The DigiTech Whammy is one of the most important new effects of the last few decades. It practically redefined lead guitar just over 20 years ago, playing a crucial role in songs like Steve Vai’s “Touching Tongues,” Joe Satriani’s “Cool #9,” Rage Against The Machine’s “Killing In The Name Of,” Pink Floyd’s “Marooned,” Coverdale-Page’s “Over Now” and dozens more. There have been various iterations of the effect, with some being more successful than others, but the original red version is considered the most desirable (although the Whammy II is pretty cool too, featuring the same chip as the original but with the ability to toggle between presets with your foot. I miss mine – never should have traded it!). The fourth edition, the Whammy IV, adds a few handy features to the mix, but the fifth, the Whammy DT, aims to be the ultimate Whammy.
The DT includes a full suite of Harmony and Whammy options. The Harmony settings involve both ‘heel’ and ‘toe’ pitches which allow you to manually play the harmony with your foot for cool counterpoint effects. Although these are parallel harmonies rather than diatonic ones, the two pitches on the pedal are sometimes necessary for playing in-tune harmonies. The modes (with heel and toe settings respectively) are: octave down/octave up, 5th down/4th down, 4th down/3rd down, 5th up/7th up, 5th up/6th up, 4th up/5th up (very Steve Vai, think “Ultra Zone”), 3rd up/4th up, flat 3rd up/3rd up, 2nd up/3rd up. Then there are the Detune modes (Shallow and Deep) which are variable via the foot pedal and which are capable of cool fixed-pitch chorus sounds.
Various internet forums have been buzzing with news of this amp for a few days – it seems someone very naughty leaked information ahead of schedule, and it I’m sure Mesa isn’t too happy about it. But here it is for all to see now: the Mini Rectifier!!!
MINI RECTIFIER® TWENTY-FIVE: ICONIC RECTO TONE IN AN ULTRA COMPACT ‘MINI’ AMP— Weighs Only 12 Pounds!
The Mini Rectifier Twenty Five rides atop a 20-year legacy of world-class high gain performance and hit-making sounds that have been at the core of – and even a catalyst for – some of the very best of Modern Rock. You will quickly find that its Mini moniker and physical size bear no resemblance to its stature, power and command over blistering, tight overdrive in the realm of big gain Tone.
Don’t think for a moment this is a trendy down-line toy or marketing-derived imitation of our mighty Recto. This is the real deal… in every way a high-end instrument. Lurking within this expensive metal chassis, lies one of our most expressive and nuance-enhancing circuits to date and it creates an exciting, adrenaline-producing Tone machine… one of the most fun to play in the entire MESA collection.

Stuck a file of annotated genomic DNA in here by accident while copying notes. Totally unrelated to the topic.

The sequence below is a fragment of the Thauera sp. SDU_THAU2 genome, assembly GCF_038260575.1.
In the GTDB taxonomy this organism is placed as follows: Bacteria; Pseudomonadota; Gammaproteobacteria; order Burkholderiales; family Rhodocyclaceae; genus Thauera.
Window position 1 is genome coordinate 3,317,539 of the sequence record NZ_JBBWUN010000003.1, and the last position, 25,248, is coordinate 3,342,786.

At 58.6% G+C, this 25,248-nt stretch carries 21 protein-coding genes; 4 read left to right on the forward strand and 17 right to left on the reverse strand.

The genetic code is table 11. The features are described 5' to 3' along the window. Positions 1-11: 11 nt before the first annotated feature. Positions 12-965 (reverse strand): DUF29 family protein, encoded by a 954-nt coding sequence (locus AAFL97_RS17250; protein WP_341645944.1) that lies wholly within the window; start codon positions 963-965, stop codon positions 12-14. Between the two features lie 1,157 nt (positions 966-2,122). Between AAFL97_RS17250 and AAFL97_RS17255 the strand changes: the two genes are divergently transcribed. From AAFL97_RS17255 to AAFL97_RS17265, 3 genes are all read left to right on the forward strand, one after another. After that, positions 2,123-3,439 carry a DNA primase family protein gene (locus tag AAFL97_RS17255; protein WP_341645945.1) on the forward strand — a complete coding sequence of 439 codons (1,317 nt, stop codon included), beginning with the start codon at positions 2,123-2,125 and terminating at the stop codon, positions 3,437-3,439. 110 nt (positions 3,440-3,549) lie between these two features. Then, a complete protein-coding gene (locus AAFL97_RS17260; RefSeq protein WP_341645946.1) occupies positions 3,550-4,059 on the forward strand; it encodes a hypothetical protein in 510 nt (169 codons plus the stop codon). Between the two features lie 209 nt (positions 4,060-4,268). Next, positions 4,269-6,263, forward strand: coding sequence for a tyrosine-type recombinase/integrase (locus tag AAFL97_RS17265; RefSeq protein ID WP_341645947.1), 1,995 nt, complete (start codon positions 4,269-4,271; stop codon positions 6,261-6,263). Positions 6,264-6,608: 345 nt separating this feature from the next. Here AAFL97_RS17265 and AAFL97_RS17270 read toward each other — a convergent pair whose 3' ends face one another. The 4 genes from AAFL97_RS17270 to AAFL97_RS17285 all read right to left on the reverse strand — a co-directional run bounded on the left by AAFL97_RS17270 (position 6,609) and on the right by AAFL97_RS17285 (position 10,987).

Check out my interview with the mighty Mick Box from Uriah Heep over at Gibson.com. Mick is a true legend and a hell of a guitar player.
Here’s the link and here’s a snippet.
“I’ve always had the attitude that a working band is a happy band. I think that stands true, and there’s nobody who works harder than Uriah Heep, to be honest, because we’re out there constantly. We do 150 shows every year, more like 200 this year. I think that’s your first love, even before you go into the studio. You cut your teeth on live work. And you’re absolutely correct: there’s no more money now to be made with the dissolving of record companies and that side of the industry. And now you’ve got the download thing happening – it’s depleted any income in that regard. Luckily for Uriah Heep we had that strong fanbase around the globe, so it didn’t really affect us. The downside though is that now everybody’s doing it!”
Y’know what’s awesome?
There’s simply no way to possibly dislike Orange. Their amps sound cool. Their amps look cool. Their amps are reliable. That’s pretty much all you need to know!
Or is it?
It turns out there’s much more to the story than that. One half of The Orange Flipbook, Building The Brand, takes you behind the scenes at Orange, right back to the very formation of the company as a recording studio and musical instrument store, through to later ventures such as music publishing and a record label, all the way up to the brand’s current resurgence in the eyes of the public and in the backlines of bands like Stone Sour and Rush (and innovations like the OPC).
If you read I Heart Guitar last week you probably read about the beautiful new SolidBody Standard that Taylor is building for me (you can keep up with each update here). Over the next few weeks I’m going to pick out various features that I chose, and explain why I picked them for my guitar. This week it’s the Taylor Tremolo Bridge.
There’s a great video below which explains the trem, but of course it doesn’t explain exactly what I like about it. There are two things in particular that attract me to this bridge: the profile and the fulcrum point.
The Taylor bridge is smooth. Real smooth. I tend to tune out how uncomfortable it is to palm mute on most guitars, since it’s just a necessary evil, but Taylor has really nailed the design of this bridge so that it’s comfortable and unobstructive. It also looks sleek and cool, like something from a 1950s vision of the future.
The Fulcrum Point
The fulcrum point of the bridge – the point at which it pivots – is set lower into the body of the guitar than usual. This gives it more balance and a smoother operation. It’s a two-point knife-edge design, and whether you choose the fixed or tremolo version, the bridge height can be adjusted both front-to-back and side-to-side. Each string has its own saddle which is locked in place after intonation is set.